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April 8, 2015

OSHA: Hospital injuries to go public

"In 2011, hospitals had 6.8 work-related injuries for every 100 employees, according to the Bureau of Labor Statistics," said Modern Healthcare.

“In 2011, hospitals had 6.8 work-related injuries for every 100 employees, according to the Bureau of Labor Statistics,” said Modern Healthcare.

Hospital workplace injuries are more common than the public knows. According to Modern Healthcare, hospital employers don’t have to release information related to injuries and illnesses in the workplace. However, keeping internal records is required.
OSHA is set to finalize a ruling later this year to report work-related illnesses and injuries in hospitals. These reports will then be made public through an online OSHA system that will enable anyone to search a specific work site or agency. The search engine would include:

  • How many injuries and illnesses occur in each place.
  • The title of the affected employee.
  • The circumstances related to each incident.

Hospitals are one of the most hazardous places to be employed. U.S. hospitals recorded 253,700 work-related injuries and illnesses in 2011, OSHA statistics state. Hospital injuries and illnesses are still double the rate of private industries. They are also higher than construction and manufacturing.
The most common hospital worker injuries include (listed most common to least):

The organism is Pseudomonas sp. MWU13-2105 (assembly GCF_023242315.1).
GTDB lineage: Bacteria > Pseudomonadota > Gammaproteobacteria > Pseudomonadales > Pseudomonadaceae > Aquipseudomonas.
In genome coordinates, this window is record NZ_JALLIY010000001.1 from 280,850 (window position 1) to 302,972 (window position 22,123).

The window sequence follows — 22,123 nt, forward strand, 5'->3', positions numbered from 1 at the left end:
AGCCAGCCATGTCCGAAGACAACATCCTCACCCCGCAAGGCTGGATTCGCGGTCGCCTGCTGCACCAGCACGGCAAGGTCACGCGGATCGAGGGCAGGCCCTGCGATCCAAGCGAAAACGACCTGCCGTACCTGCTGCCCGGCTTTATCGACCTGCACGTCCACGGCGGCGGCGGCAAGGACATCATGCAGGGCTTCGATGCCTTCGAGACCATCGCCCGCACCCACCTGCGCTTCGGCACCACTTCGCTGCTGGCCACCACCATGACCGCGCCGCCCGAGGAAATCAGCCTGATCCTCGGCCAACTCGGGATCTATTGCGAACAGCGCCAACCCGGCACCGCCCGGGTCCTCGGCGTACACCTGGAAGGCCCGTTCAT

• Sprains and strains
  • Bruises
  • Soreness/pain
  • Fractures
  • Multiple trauma
  • Cuts and punctures

Worker injuries cost an estimated $2 billion per year in worker’s compensation claims.
Injuries outnumber illnesses in this field with 93 percent of the total attributed to them. Hospital fatalities are more rare in comparison to the national scale, though about 24 fatalities do occur each year.
According to OSHA, a “culture of safety” in hospitals has six key elements:

  • Education and training.
  • Employee participation.
  • Hazard identification and assessment.
  • Hazard prevention and control.
  • Management leadership.
  • Program evaluation and improvement.

Although hospitals are not required to keep a record of “near misses” or almost accidents, implementing such an initiative could be one way to track what exactly is causing harm to employees.
For more OSHA compliance information and training featuring the healthcare environment visit the Mastery Technologies website.

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